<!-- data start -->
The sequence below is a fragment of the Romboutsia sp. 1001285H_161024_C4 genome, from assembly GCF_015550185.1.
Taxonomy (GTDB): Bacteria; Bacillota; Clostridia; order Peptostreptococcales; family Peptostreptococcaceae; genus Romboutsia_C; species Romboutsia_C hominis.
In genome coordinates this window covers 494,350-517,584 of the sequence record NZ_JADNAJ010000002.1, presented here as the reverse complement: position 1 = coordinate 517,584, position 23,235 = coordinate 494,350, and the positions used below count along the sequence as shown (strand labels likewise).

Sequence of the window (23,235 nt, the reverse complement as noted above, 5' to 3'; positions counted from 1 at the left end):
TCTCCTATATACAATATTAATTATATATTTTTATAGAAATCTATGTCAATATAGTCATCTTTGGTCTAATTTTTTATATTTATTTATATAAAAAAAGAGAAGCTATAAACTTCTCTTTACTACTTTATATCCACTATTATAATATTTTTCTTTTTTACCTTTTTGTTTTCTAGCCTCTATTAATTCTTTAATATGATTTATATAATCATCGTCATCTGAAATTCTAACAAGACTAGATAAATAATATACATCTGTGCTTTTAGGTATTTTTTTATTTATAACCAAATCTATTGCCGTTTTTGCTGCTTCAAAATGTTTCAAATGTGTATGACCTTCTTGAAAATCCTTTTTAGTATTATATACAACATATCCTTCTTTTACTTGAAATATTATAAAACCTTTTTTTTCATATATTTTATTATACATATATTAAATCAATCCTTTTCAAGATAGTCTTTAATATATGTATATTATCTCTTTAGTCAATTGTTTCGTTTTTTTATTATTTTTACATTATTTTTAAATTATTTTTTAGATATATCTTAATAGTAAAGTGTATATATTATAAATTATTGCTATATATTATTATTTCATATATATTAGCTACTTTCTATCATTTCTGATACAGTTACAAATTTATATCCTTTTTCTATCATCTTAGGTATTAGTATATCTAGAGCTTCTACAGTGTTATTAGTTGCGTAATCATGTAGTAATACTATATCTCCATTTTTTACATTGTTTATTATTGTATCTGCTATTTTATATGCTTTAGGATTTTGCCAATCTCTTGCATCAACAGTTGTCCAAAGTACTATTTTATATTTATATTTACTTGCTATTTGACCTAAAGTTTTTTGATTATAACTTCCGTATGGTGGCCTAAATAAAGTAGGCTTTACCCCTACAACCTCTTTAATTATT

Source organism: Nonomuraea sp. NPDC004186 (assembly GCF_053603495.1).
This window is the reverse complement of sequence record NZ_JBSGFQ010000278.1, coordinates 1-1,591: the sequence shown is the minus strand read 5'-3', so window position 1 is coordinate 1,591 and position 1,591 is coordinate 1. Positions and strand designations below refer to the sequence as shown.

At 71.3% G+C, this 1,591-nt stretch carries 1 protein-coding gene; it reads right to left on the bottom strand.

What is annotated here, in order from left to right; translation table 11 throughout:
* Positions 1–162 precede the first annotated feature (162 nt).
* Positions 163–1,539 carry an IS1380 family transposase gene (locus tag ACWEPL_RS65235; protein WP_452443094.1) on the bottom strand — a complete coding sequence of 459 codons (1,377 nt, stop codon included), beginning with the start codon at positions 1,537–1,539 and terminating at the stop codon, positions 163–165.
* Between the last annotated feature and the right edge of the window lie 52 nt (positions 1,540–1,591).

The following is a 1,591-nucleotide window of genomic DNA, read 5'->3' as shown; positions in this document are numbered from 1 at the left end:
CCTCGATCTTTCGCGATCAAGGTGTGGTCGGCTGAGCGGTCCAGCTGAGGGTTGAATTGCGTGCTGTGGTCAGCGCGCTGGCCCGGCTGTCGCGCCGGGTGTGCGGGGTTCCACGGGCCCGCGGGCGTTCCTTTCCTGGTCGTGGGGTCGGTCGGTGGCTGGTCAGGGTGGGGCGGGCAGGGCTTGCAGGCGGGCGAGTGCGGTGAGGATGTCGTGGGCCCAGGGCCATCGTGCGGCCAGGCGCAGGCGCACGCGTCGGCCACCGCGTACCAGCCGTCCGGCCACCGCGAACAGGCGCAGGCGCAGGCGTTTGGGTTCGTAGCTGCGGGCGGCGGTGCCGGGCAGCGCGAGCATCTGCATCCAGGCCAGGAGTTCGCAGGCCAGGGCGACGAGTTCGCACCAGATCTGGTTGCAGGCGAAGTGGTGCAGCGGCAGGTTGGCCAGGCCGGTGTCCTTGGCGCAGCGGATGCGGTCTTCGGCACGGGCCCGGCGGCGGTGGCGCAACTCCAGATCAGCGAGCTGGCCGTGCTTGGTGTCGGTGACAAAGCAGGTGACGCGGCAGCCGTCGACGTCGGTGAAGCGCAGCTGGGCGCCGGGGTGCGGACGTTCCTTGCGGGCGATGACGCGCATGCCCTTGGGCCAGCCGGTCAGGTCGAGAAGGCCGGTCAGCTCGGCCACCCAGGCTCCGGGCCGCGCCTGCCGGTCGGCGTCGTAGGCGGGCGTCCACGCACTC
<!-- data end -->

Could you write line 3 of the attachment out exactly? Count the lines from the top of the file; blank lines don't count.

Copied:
In genome coordinates this window covers 494,350-517,584 of the sequence record NZ_JADNAJ010000002.1, presented here as the reverse complement: position 1 = coordinate 517,584, position 23,235 = coordinate 494,350, and the positions used below count along the sequence as shown (strand labels likewise).